photo of Cesar Javier Alvarado


Computational Engineering


Miguel Aleman, Mexico 

What aspect of computational engineering interests you most?

The aspect of computational engineering that interests me the most is the fact that you are not restricted to one area to work in. It's a new degree with a lot of different fields and UT gives you the opportunity to explore many of them, whether through classes or by doing research. Not being restricted to just working in one area is something that I looked for and this degree offered me that. 

If you are a transfer student, how did you adapt to UT Computational? 

I transferred from ASE and before that I was undeclared but adapting wasn’t bad at all. As a student in UGS, I took several math and programming courses so I wouldn’t be behind if I were to be accepted into the Cockrell School of Engineering. I got into ASE and then found out about COE. I was on track to graduate at the same time in both and having already taken a couple of programming and math courses put me in a position where I went straight into engineering and computational courses once I got into COE, which made it a really smooth transition. 

Has involvement in student groups and/or organizations made a difference in your education? 

Definitely. Being involved in different organizations has helped me make a lot of friends from different backgrounds, some of which I have in the same classes so we can work on homework or study together. It’s also a great way to expand your resources. Organizations want the best for their members so they are constantly informing them about different opportunities available. I am a member of the Society of Hispanic Professional Engineers (SHPE) and through it I have been given different opportunities and resources to help me through college. Everyone in SHPE is super friendly and welcoming and we are always having a great time as one big familia!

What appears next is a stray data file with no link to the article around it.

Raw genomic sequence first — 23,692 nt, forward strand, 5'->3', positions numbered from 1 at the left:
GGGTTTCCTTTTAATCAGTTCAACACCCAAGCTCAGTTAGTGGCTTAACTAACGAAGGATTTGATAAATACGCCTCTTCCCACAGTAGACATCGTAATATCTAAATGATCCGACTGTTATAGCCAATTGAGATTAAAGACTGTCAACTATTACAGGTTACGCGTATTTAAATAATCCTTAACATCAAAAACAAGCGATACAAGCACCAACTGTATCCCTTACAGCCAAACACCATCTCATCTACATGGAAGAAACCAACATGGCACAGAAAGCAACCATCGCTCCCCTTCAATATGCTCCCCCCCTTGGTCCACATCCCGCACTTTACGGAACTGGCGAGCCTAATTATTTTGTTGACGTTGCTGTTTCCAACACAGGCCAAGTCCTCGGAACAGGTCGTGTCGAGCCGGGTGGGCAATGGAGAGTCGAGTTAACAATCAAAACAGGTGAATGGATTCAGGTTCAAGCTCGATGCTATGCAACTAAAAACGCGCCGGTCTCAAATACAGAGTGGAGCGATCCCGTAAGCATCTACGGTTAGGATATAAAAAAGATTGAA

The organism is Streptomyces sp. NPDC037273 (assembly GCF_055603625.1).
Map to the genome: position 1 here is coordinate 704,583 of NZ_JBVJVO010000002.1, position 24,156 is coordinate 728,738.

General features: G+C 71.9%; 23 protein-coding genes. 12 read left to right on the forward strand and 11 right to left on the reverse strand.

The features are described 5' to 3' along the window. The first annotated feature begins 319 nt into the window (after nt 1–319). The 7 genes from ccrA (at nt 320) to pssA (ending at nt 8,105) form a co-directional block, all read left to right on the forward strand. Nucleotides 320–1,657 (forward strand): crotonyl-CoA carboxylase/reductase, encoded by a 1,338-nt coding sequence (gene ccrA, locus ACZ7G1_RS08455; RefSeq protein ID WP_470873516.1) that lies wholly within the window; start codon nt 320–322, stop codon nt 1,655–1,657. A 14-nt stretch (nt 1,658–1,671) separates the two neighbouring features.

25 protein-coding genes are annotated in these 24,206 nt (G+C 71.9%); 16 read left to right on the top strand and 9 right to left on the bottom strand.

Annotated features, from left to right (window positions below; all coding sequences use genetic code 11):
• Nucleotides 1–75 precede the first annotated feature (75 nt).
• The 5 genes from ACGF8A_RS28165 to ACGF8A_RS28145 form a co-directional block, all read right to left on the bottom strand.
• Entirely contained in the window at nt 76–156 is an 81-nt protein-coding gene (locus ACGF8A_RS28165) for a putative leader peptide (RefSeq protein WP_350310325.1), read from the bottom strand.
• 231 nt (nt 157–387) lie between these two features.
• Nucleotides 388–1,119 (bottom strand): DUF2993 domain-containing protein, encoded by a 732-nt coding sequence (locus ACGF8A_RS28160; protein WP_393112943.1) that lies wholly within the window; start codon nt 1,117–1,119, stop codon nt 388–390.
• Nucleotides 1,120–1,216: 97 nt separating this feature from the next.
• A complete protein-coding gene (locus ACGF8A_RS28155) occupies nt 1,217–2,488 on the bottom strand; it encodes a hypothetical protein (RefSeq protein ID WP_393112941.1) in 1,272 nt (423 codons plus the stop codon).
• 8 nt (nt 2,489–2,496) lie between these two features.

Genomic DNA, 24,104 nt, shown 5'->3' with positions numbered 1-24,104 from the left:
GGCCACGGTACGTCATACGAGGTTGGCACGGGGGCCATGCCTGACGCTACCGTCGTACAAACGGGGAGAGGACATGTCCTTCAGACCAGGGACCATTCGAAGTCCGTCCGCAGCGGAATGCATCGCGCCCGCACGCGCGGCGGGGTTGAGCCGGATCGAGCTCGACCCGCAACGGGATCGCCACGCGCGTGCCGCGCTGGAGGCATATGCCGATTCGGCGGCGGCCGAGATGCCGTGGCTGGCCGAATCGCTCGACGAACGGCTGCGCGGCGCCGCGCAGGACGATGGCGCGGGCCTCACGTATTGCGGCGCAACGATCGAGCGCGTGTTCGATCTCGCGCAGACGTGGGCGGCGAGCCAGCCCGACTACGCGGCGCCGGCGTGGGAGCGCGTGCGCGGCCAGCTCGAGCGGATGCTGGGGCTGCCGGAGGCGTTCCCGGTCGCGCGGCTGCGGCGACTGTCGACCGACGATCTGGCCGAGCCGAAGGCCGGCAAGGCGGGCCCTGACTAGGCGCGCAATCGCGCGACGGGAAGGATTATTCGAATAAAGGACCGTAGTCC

If you participated in study abroad, please include a brief description about your experience.

I studied abroad this summer in Buenos Aires, Argentina and it was amazing! It was a completely different lifestyle to what I am used to and it really pushed me to get out of my comfort zone the first couple of days. I did not know anyone else from the group of students that was going with, but after the first day we all got along really well. We got to explore a lot of the city including some of the museums andthe gardens, we tried a lot of delicious food, and we also got tango lessons! We had a 5-day weekend at one point and most of us traveled to Salta, Argentina, known for its wine and landscapes. I highly suggest to anyone that if they have the opportunity to study abroad to do so. 

What are some things you really enjoy about living in Austin, TX?

My favorite thing about living in Austin is that there is always something to do. You can go kayaking, or to Zilker Park or Barton Springs with some friends and have a good time. It also has so many restaurants with different food so there is always a different type of food to try. It's also relatively close to home for me which makes it a perfect place to be away from home, but still close enough that I can drive back on any weekend if I have to.